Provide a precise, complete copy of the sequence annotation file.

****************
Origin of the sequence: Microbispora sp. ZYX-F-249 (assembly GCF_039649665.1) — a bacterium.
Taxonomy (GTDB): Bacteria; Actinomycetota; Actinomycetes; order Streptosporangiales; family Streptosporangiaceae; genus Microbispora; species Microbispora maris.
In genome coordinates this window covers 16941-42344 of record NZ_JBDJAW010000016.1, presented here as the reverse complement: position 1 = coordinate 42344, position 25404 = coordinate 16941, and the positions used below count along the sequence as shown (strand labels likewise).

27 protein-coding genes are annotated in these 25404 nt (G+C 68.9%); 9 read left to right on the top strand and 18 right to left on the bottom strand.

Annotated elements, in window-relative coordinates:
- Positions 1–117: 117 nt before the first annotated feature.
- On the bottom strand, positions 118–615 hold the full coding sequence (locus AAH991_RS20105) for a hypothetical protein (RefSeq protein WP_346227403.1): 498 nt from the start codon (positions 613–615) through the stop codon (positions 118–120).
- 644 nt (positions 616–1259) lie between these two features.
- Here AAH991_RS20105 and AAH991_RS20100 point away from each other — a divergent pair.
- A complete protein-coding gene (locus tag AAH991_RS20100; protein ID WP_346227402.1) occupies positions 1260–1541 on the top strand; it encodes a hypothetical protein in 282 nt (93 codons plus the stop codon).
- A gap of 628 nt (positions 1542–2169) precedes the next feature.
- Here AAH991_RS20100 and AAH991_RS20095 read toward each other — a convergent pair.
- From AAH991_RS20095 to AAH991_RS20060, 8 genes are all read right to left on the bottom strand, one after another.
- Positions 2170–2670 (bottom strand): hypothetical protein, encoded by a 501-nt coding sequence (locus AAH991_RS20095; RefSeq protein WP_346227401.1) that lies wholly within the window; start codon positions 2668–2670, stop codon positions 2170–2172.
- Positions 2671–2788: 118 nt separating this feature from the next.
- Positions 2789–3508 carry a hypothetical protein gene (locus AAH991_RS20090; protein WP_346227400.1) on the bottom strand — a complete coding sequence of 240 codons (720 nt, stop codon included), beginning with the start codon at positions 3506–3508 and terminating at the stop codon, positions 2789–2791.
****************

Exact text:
Origin of the sequence: Microbispora sp. ZYX-F-249 (assembly GCF_039649665.1) — a bacterium.
Taxonomy (GTDB): Bacteria; Actinomycetota; Actinomycetes; order Streptosporangiales; family Streptosporangiaceae; genus Microbispora; species Microbispora maris.
In genome coordinates this window covers 16941-42344 of record NZ_JBDJAW010000016.1, presented here as the reverse complement: position 1 = coordinate 42344, position 25404 = coordinate 16941, and the positions used below count along the sequence as shown (strand labels likewise).

27 protein-coding genes are annotated in these 25404 nt (G+C 68.9%); 9 read left to right on the top strand and 18 right to left on the bottom strand.

Annotated elements, in window-relative coordinates:
- Positions 1–117: 117 nt before the first annotated feature.
- On the bottom strand, positions 118–615 hold the full coding sequence (locus AAH991_RS20105) for a hypothetical protein (RefSeq protein WP_346227403.1): 498 nt from the start codon (positions 613–615) through the stop codon (positions 118–120).
- 644 nt (positions 616–1259) lie between these two features.
- Here AAH991_RS20105 and AAH991_RS20100 point away from each other — a divergent pair.
- A complete protein-coding gene (locus tag AAH991_RS20100; protein ID WP_346227402.1) occupies positions 1260–1541 on the top strand; it encodes a hypothetical protein in 282 nt (93 codons plus the stop codon).
- A gap of 628 nt (positions 1542–2169) precedes the next feature.
- Here AAH991_RS20100 and AAH991_RS20095 read toward each other — a convergent pair.
- From AAH991_RS20095 to AAH991_RS20060, 8 genes are all read right to left on the bottom strand, one after another.
- Positions 2170–2670 (bottom strand): hypothetical protein, encoded by a 501-nt coding sequence (locus AAH991_RS20095; RefSeq protein WP_346227401.1) that lies wholly within the window; start codon positions 2668–2670, stop codon positions 2170–2172.
- Positions 2671–2788: 118 nt separating this feature from the next.
- Positions 2789–3508 carry a hypothetical protein gene (locus AAH991_RS20090; protein WP_346227400.1) on the bottom strand — a complete coding sequence of 240 codons (720 nt, stop codon included), beginning with the start codon at positions 3506–3508 and terminating at the stop codon, positions 2789–2791.